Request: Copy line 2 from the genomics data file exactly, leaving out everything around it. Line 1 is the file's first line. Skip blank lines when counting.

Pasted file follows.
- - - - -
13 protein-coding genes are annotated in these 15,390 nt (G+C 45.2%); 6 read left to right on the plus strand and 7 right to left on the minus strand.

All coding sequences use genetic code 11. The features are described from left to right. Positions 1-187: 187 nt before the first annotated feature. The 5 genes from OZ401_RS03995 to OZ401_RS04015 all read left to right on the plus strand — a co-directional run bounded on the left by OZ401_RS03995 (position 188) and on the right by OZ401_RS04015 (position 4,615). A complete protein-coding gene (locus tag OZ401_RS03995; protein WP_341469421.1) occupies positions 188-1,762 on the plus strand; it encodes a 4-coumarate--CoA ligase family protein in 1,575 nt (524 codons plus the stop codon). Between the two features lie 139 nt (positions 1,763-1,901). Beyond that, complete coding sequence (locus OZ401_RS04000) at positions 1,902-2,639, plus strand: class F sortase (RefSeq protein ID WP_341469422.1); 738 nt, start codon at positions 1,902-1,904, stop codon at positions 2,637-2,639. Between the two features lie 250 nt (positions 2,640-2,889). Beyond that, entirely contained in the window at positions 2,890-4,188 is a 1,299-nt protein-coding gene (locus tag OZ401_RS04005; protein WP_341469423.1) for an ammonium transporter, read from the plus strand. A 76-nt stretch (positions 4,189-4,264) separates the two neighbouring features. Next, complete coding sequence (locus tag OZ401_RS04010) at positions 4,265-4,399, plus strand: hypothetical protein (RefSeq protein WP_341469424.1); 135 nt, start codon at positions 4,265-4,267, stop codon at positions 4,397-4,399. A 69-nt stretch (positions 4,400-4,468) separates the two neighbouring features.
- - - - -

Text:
All coding sequences use genetic code 11. The features are described from left to right. Positions 1-187: 187 nt before the first annotated feature. The 5 genes from OZ401_RS03995 to OZ401_RS04015 all read left to right on the plus strand — a co-directional run bounded on the left by OZ401_RS03995 (position 188) and on the right by OZ401_RS04015 (position 4,615). A complete protein-coding gene (locus tag OZ401_RS03995; protein WP_341469421.1) occupies positions 188-1,762 on the plus strand; it encodes a 4-coumarate--CoA ligase family protein in 1,575 nt (524 codons plus the stop codon). Between the two features lie 139 nt (positions 1,763-1,901). Beyond that, complete coding sequence (locus OZ401_RS04000) at positions 1,902-2,639, plus strand: class F sortase (RefSeq protein ID WP_341469422.1); 738 nt, start codon at positions 1,902-1,904, stop codon at positions 2,637-2,639. Between the two features lie 250 nt (positions 2,640-2,889). Beyond that, entirely contained in the window at positions 2,890-4,188 is a 1,299-nt protein-coding gene (locus tag OZ401_RS04005; protein WP_341469423.1) for an ammonium transporter, read from the plus strand. A 76-nt stretch (positions 4,189-4,264) separates the two neighbouring features. Next, complete coding sequence (locus tag OZ401_RS04010) at positions 4,265-4,399, plus strand: hypothetical protein (RefSeq protein WP_341469424.1); 135 nt, start codon at positions 4,265-4,267, stop codon at positions 4,397-4,399. A 69-nt stretch (positions 4,400-4,468) separates the two neighbouring features.